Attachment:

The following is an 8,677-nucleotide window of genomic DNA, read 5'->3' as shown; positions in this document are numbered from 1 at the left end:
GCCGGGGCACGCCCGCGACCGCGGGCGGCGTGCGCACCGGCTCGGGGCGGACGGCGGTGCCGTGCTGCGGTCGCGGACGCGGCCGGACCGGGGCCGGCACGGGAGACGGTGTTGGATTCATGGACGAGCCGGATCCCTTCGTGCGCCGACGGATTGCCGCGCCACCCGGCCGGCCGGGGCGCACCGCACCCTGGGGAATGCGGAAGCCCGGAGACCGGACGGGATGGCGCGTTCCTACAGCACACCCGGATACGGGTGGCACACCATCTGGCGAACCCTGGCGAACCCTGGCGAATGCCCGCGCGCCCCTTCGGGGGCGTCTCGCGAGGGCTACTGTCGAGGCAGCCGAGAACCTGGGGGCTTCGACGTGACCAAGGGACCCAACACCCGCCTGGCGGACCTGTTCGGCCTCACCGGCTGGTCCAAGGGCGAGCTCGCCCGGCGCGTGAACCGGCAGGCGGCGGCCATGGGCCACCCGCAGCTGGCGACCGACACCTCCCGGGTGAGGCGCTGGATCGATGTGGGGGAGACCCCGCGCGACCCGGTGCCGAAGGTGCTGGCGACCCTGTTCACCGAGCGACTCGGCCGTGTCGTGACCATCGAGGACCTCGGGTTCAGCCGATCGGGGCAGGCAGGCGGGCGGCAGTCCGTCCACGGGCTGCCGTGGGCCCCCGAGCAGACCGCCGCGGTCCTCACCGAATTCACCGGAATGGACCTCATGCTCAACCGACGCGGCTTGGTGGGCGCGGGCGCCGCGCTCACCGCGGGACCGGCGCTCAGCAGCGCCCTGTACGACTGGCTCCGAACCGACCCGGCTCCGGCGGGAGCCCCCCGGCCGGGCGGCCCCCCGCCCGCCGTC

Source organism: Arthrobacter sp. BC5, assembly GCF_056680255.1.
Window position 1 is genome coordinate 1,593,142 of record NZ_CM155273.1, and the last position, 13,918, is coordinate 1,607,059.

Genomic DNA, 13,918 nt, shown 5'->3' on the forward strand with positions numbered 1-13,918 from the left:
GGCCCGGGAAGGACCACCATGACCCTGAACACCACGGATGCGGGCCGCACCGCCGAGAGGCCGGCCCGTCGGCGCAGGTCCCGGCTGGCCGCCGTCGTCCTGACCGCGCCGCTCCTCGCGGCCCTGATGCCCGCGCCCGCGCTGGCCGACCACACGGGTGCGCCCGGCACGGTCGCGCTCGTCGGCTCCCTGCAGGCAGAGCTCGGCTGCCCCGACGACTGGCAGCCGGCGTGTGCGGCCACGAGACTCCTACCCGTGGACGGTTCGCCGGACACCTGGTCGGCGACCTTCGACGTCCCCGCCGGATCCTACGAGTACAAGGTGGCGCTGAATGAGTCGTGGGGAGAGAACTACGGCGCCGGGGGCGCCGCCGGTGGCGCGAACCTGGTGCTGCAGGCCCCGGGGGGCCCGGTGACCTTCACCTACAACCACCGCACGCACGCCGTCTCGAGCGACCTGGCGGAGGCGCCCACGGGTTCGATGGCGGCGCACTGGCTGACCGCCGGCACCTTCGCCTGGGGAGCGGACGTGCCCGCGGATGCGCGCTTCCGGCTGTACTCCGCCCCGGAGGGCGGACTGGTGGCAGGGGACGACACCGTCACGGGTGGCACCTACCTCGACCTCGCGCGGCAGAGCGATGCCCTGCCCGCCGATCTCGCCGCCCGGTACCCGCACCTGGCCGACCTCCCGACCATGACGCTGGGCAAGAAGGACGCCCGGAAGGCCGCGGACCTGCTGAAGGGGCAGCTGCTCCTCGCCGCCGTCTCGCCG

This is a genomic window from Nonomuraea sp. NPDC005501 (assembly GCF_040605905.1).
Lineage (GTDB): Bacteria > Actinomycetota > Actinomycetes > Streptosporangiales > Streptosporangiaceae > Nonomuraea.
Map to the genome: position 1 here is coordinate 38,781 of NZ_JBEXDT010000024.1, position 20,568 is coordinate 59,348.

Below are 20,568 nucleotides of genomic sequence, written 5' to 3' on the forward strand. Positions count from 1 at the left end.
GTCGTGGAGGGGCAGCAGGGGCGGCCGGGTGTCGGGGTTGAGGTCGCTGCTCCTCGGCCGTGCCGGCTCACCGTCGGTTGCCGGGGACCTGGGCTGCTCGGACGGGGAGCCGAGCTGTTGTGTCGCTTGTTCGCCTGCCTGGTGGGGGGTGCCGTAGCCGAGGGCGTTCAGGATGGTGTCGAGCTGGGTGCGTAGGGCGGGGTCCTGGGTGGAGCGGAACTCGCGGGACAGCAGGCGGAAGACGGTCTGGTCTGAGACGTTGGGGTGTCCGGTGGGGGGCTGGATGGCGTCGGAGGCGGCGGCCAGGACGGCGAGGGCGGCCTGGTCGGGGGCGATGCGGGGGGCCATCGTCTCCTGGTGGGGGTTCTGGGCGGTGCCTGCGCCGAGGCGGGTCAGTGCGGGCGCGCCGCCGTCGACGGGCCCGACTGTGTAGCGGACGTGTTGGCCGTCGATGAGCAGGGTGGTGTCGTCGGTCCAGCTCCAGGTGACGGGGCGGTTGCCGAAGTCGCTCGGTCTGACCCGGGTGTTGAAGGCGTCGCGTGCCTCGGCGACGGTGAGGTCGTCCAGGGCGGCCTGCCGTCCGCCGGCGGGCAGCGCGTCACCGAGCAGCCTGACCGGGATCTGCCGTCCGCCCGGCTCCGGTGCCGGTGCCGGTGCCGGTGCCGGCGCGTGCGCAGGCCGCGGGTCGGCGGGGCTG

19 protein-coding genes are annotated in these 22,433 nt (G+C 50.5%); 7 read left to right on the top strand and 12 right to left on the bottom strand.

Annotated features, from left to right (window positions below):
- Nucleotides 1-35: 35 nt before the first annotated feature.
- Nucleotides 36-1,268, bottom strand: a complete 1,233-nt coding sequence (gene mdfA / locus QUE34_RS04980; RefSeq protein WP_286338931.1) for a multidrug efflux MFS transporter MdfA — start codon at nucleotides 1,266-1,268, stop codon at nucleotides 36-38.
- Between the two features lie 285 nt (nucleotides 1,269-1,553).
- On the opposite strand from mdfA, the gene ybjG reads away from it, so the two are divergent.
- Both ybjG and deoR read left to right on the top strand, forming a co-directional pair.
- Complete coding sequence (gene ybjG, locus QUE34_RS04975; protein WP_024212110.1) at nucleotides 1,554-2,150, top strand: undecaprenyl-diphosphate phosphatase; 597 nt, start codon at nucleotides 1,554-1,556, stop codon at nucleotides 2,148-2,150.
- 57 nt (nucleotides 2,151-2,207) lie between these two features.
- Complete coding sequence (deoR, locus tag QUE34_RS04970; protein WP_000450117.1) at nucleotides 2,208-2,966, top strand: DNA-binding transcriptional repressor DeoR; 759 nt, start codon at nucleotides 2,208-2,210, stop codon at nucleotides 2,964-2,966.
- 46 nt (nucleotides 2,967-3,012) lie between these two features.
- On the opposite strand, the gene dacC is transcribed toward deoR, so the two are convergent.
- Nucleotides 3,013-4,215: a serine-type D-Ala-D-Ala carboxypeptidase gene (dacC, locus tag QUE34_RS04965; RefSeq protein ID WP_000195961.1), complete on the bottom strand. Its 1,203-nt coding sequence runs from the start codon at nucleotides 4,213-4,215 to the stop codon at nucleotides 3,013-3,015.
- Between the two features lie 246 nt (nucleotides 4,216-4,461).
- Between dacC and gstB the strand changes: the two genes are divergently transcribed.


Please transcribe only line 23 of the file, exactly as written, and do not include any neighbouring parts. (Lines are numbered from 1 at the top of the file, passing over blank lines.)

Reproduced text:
- On the opposite strand, the gene dacC is transcribed toward deoR, so the two are convergent.